Finally, Cory Taylor’s My Beautiful Enemy takes an interesting angle, tracing the story of an Australian soldier who falls in love with a Japanese boy who was interned at a camp where the soldier worked as a guard during the war. This is Taylor’s second book; her first, Me and Mr Booker, was a competent but not earth-shattering coming-of-age teacher-student affair story. Reviews suggest she has successfully stretched herself in this one; I’ll be interested to see if that’s the case.

Of course, this is an Australian prizelist, so it would be incomplete without at least one tale of The Bush and Our Criminal Past; this time it’s provided by Trevor Shearston’s Game, which is, I am informed by the blurb, a reimagining of the life of bushranger Ben Hall. It could be great, but then again, retellings of bushrangers are not generally my favourite, so we’ll see.

Mullumbimby, which was on the Stella longlist as well, is dark, funny, and contemporary; it reminded me in some ways of Vivienne Cleven’s Bitin’ Back, another brilliant and funny small-town-modern-tensions story by an indigenous Australian woman. I’ll go out on a limb and say it won’t shortlist, let alone win, but that doesn’t mean it’s not a great book, just that it lacks the requisite amount of existential navel-gazing to qualify it for the award.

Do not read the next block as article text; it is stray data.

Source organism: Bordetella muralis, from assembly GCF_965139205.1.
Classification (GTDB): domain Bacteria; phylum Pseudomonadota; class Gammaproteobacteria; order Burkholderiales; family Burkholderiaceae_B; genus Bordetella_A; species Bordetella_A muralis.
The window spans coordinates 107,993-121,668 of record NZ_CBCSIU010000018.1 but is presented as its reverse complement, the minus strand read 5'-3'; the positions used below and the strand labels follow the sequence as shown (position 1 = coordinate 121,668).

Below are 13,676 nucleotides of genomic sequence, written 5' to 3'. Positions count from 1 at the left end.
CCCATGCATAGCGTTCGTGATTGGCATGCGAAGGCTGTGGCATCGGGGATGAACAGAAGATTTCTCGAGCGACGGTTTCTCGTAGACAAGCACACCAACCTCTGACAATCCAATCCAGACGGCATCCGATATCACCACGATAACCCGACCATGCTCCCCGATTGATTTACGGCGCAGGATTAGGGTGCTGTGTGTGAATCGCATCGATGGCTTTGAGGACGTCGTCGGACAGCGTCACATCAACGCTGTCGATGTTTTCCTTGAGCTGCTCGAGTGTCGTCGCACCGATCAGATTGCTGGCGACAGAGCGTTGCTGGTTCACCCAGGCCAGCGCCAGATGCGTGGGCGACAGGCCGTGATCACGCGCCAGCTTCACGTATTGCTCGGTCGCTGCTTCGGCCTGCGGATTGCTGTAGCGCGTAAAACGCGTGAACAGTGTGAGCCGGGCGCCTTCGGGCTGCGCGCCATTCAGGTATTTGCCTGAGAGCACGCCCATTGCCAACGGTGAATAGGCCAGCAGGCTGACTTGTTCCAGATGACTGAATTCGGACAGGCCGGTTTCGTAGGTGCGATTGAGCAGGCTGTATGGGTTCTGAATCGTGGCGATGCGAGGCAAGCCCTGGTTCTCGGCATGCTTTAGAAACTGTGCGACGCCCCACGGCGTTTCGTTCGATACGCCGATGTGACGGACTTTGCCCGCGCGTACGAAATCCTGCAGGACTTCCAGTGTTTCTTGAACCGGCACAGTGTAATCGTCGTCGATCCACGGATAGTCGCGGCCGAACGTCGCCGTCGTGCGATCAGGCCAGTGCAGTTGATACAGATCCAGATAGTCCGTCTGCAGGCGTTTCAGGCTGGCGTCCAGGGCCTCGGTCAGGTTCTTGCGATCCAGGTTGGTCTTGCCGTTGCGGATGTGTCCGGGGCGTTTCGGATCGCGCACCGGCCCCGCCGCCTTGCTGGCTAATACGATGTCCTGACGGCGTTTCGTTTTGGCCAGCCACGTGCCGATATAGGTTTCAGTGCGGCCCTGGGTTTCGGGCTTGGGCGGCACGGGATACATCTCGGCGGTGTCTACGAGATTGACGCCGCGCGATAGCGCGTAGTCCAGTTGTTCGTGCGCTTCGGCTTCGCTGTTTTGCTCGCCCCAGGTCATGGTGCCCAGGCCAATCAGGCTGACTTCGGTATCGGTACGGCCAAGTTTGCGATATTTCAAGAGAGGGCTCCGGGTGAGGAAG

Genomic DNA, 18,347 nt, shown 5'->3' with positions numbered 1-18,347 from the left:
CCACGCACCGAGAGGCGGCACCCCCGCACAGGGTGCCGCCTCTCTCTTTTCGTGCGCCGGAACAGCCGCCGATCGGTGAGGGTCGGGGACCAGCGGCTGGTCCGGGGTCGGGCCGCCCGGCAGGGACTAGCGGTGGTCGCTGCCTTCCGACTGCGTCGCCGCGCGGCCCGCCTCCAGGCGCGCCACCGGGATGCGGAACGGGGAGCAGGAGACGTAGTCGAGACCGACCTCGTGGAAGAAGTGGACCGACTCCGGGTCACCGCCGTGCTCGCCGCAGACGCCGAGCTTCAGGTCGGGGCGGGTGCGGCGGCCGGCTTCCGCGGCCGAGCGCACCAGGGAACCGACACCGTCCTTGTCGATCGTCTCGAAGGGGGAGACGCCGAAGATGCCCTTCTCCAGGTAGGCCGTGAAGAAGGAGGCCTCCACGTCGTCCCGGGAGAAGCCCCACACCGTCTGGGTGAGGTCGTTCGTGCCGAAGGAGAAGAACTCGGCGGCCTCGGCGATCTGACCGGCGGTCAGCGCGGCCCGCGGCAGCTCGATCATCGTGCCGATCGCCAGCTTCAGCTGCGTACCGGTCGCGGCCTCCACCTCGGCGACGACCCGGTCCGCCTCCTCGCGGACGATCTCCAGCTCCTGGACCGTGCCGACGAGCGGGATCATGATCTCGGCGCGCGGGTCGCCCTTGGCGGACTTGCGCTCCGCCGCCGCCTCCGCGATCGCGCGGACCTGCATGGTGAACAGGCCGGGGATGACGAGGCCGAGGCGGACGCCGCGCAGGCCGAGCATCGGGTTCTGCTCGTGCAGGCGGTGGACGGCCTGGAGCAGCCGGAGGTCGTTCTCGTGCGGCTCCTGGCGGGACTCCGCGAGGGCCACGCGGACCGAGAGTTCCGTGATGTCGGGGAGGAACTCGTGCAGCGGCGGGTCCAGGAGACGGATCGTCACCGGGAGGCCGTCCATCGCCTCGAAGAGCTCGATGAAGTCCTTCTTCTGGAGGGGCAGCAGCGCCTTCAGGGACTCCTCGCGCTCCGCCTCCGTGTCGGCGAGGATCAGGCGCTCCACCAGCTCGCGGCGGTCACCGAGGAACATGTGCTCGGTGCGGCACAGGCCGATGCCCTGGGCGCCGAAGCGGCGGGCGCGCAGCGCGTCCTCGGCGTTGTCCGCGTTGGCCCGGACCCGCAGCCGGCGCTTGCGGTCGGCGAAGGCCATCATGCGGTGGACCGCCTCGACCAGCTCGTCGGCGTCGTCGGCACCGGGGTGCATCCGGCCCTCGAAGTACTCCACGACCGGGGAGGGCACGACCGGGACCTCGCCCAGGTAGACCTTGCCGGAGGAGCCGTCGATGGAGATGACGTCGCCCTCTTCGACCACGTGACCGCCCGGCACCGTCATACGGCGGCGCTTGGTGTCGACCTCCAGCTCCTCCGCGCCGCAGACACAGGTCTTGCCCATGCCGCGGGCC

Finally, there is Evie Wyld’s All the Birds, Singing, which I started but wasn’t able to engage with (but YMMV, as I have read raves about it), and Nicolas Rothwell’s Belamor, a review description of which as “an intellectual meditation on art and life” has made me curl up my lip ever so slightly. Again, it could be good, but … the pairing of the words “intellectual” and “meditation” don’t inspire huge confidence in things like “readability” and “enjoyment”. (Yes, I am a bit of a plebeian; such is life.)

All in all, it’s not a bad list by any means. There are some books on it that I would’ve picked out myself, if I were selecting, and others that sound like very solid contenders. It’s light on innovation and light on genre, but that’s nothing new for a major literary prize, and it will be interesting to see what makes the cut to the shortlist and eventually takes the honours.